Startup Resources
April 23, 2014 by Julia Camenisch

Branding developed? Check. Product perfected? Check. Website ready to launch? Not exactly… For many DIY entrepreneurs, this is one task that requires outside intervention in the form of high-end web design expertise.

Unless you’re an experienced designer yourself, it’s hard to know how to successfully evaluate and hire a web design firm. As with most pursuits in life, one of the quickest ways to get up to speed is to talk to someone who’s done it successfully — multiple times.

To tap into such experience, we recently chatted with Maria Pentkovski, an interactive art director with oDesk. She’s managed multiple web projects, from landing pages to small business websites to full-blown, behemoth sites. She shared these four tips for hiring a professional web design company.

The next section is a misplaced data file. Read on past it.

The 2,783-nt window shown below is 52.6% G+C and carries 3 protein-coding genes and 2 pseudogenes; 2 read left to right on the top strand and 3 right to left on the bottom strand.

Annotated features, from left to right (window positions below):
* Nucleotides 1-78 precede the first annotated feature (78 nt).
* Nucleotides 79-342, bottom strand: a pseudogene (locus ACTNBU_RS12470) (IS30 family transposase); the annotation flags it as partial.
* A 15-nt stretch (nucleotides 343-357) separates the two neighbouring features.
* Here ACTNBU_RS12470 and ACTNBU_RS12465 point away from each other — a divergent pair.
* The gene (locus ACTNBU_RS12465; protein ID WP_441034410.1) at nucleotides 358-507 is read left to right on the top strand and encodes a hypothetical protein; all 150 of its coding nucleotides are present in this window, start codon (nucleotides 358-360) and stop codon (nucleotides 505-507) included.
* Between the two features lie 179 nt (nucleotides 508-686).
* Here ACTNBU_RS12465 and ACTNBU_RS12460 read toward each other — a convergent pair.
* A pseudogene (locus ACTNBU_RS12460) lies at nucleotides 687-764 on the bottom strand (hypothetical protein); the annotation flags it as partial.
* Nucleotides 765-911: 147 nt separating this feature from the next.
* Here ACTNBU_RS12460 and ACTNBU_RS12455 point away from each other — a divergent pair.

1. Know the scope of your project

The first step in hiring a web design firm is knowing your requirements. All websites are not created equal, and you have to figure out what your ideal website should be. Before investigating design firms, take time to flesh out your website needs.

Who you hire will be based in large part on how complicated your site will be. If you need something small and simple, Pentkovski advises that you look “for someone with hard-core design skills who can make it work. The focus would be more on design, less on technology.” In this case, you could work with a smaller team.

On the other hand, if your site will be a repository for large amounts of content, will be highly interactive, and/or will require specialized apps, it’s probably better to hire a larger team.

Pentkovski notes that you’ll need a team “that has some good designers, as well as a good web developers. [Because of project complexity], you need a team, not a versatile person that can do it all for you.” Who should you have on your team? It’s all about looking for professionals who have the right skills sets.

2. Hire the right skill set